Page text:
Willa Cather and Modern Cultures

By Melissa J. Homestead; Guy J. Reynolds | Go to book overview

8 It’s Mr. Reynolds Who Wishes It
Profit and Prestige Shared by Cather
and Her Literary Agent

MATTHEW LAVIN

In the introduction to My Ántonia (1918), a fictionalized author, ostensibly an unnamed version of Cather herself, tells a story of soliciting and receiving a manuscript from her childhood friend Jim Burden, adding, “the following narrative is Jim’s manuscript, substantially as he brought it to me” (xiii). This frame introduction situates Burden as the narrator of the novel, sets up the story’s autobiographical mode, and establishes an unreliable narrator whose presence arguably inaugurates the experimental or modernist phase of Cather’s career.1 Notably, the introduction also depicts an established author passing an enthusiastic amateur’s manuscript to the public with an endorsement of its authenticity and importance.2 This exchange is also a useful point of entry for an analysis of what Aaron Jaffe identifies as “the complex economies of cultural prestige” and “secondary literary labor” fundamental to the U.S. literary marketplace in the early twentieth century (3). The unnamed author of My Ántonia’s introduction acts as an agent or mediator, passing Burden’s work to the public with a brief word of context and an implicit endorsement of its content.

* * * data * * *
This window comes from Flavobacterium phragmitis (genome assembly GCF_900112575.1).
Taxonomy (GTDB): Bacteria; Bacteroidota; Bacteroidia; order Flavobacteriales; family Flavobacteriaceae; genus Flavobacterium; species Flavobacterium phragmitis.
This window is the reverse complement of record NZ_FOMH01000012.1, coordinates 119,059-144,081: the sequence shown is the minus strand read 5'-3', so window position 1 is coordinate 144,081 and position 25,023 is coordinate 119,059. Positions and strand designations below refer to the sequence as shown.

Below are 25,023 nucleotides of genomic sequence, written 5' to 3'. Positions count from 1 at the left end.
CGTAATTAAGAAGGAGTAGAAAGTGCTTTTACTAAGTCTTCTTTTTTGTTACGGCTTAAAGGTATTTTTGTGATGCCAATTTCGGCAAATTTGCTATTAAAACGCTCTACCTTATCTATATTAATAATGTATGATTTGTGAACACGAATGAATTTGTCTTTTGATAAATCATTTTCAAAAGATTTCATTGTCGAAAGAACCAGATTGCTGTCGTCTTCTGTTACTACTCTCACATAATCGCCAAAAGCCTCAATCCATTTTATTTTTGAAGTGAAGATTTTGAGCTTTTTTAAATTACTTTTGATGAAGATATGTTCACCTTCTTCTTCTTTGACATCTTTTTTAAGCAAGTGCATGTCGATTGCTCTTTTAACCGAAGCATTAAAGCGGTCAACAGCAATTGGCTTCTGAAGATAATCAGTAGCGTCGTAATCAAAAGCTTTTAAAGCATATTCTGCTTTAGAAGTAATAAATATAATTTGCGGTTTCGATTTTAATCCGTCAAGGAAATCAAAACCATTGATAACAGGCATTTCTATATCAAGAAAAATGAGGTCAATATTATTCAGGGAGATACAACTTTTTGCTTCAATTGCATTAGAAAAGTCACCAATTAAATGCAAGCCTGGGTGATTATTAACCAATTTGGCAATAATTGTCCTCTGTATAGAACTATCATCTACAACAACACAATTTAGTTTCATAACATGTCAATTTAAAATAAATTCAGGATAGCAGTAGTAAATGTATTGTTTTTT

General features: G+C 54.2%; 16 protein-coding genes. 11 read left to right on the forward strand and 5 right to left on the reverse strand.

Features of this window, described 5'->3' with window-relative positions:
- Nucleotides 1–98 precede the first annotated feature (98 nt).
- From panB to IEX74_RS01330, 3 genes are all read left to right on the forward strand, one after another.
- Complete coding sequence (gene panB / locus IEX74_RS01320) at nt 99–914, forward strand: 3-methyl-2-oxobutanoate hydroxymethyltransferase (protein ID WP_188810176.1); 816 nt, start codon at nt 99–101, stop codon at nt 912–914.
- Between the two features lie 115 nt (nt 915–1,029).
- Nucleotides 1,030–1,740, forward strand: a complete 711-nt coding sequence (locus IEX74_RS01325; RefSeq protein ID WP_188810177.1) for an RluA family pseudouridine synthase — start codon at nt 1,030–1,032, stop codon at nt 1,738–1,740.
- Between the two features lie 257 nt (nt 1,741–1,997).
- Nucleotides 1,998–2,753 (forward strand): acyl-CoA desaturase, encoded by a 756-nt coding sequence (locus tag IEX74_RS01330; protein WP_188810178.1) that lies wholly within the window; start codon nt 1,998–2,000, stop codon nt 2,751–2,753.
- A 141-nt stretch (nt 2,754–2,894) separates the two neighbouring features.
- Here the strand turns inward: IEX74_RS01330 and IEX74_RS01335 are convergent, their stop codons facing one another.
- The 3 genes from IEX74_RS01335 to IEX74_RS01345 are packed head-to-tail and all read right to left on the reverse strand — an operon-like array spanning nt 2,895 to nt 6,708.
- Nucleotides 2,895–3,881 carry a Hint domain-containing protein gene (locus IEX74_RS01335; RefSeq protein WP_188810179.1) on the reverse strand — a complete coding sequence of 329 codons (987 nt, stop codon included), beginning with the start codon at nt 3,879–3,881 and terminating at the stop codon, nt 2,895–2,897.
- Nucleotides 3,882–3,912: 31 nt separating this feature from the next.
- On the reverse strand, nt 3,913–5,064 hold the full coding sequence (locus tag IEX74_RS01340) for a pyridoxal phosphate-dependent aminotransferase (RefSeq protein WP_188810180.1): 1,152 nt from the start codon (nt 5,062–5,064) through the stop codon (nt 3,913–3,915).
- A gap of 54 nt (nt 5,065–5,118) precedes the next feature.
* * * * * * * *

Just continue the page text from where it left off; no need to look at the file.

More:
Cather’s depiction of a private literary exchange at the outset of My Ántonia speaks to her awareness of how a range of per-

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